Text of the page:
Peoples' Weather Map


About PWM

About PWM

Our Team
Our Funders
Our Partners

Sun, rain, cold, heat: the weather conditions outside affect each of us. When those weather conditions are severe, then the personal relationship becomes a community relationship—people together preparing for and cleaning up after some major weather event. It is no surprise that, through history, many Iowans, like people everywhere, have kept daily weather diaries. Those ordinary details connect us to large systems that blow through the individual places where we live. So much depends on the weather. It is not just the topic of conversation when we don’t know what else to say.

The Peoples’ Weather Map (PWM) is a web-based map of severe weather stories in Iowa (U.S.). On the map, users can explore historical and recent severe weather events, through words and images, in individual counties. PWM’s emphasis is, in fact, stories rather than data, but the map also provides users links to weather hazard and climate data to explore. Through videotaped interviews, PWM introduces some of Iowa’s climate scientists.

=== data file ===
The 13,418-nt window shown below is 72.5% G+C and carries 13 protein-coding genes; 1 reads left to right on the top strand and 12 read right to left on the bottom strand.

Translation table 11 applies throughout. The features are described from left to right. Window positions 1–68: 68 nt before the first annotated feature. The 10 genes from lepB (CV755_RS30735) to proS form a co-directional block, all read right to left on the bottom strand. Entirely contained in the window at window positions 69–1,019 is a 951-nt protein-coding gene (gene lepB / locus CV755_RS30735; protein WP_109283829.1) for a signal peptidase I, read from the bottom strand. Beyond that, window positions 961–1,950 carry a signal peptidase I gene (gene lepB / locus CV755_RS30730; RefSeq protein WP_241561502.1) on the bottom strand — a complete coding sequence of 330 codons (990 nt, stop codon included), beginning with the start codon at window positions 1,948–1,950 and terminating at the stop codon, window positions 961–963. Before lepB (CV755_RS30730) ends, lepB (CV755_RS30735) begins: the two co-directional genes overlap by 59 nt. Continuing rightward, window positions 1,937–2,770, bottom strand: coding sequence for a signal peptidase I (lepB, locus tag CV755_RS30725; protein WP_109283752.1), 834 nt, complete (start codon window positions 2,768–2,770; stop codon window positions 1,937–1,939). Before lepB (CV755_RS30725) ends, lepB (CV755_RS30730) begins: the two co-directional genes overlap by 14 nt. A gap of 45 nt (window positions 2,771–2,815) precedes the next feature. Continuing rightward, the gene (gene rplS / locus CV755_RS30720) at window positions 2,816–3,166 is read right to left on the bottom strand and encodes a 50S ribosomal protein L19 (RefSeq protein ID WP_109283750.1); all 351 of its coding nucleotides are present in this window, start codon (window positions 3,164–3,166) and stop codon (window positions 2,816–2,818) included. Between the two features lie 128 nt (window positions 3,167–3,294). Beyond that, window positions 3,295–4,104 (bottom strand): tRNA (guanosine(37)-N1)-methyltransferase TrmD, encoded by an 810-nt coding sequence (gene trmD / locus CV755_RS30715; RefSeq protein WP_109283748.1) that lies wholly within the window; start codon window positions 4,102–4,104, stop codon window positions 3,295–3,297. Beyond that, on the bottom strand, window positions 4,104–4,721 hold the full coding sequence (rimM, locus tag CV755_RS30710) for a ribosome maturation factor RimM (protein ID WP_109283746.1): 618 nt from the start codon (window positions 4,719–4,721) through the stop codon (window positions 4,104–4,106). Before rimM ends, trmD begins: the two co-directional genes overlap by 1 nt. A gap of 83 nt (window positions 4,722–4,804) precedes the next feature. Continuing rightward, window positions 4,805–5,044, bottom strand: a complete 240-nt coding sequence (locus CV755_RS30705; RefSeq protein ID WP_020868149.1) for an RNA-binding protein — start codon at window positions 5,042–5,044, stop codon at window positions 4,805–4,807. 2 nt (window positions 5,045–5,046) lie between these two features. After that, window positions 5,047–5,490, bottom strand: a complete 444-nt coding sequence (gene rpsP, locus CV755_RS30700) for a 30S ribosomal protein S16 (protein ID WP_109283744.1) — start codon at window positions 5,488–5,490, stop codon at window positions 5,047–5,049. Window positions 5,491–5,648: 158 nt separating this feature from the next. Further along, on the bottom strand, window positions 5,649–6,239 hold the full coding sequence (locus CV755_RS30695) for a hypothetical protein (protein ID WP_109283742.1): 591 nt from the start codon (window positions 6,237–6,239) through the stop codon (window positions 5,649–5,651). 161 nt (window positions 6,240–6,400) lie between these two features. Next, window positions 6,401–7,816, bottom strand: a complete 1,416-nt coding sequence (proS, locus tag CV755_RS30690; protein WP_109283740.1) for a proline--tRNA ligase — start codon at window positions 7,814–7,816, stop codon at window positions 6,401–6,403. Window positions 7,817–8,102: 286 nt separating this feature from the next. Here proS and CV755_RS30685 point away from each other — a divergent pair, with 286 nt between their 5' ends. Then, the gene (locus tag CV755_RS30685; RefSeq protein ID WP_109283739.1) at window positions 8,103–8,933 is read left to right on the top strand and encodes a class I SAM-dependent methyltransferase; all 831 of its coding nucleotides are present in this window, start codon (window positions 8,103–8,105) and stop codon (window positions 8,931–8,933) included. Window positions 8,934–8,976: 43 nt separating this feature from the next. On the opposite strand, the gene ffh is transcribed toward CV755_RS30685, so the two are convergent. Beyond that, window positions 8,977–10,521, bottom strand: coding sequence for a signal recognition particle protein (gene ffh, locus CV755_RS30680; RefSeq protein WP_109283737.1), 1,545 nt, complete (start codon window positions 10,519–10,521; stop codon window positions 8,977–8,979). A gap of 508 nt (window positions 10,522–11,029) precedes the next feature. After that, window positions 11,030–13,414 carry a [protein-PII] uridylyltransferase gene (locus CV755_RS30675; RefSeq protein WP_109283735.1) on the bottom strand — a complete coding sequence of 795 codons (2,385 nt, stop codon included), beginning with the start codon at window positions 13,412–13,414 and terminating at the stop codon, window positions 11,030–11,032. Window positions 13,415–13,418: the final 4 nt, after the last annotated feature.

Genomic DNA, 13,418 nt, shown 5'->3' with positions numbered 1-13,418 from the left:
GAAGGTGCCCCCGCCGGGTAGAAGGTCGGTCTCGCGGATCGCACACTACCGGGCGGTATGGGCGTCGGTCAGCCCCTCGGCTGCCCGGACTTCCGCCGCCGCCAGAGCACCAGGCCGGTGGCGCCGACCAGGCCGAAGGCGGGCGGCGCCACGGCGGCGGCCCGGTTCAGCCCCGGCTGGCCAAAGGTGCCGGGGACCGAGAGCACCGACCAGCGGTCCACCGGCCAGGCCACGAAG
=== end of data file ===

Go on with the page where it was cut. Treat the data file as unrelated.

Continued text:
PWM is created through university-public partnerships and a particular cross-institutional partnership called Digital Bridges between the University of Iowa and Grinnell College. PWM’s interdisciplinary team has included faculty, graduate students, and undergraduate students from the arts, humanities, social sciences, and physical sciences; and public partners who are weather enthusiasts, citizen scientists, local as well as state museum archivists, and recorders of weather stories. Some undergraduate interns have joined the project from other home institutions in Iowa, including Iowa State University and Drake University. (Visit Our Team.)

The purpose of PWM is to enable Iowans to view local severe weather stories and to share their severe weather stories with one another and with the world through their own images. Our purpose is also to reach out to worldwide users providing a set of local weather stories from one place on the globe. This process of sharing, we believe, broadens our understanding of how the weather challenges we face have been met in the counties of a place called Iowa and across the world.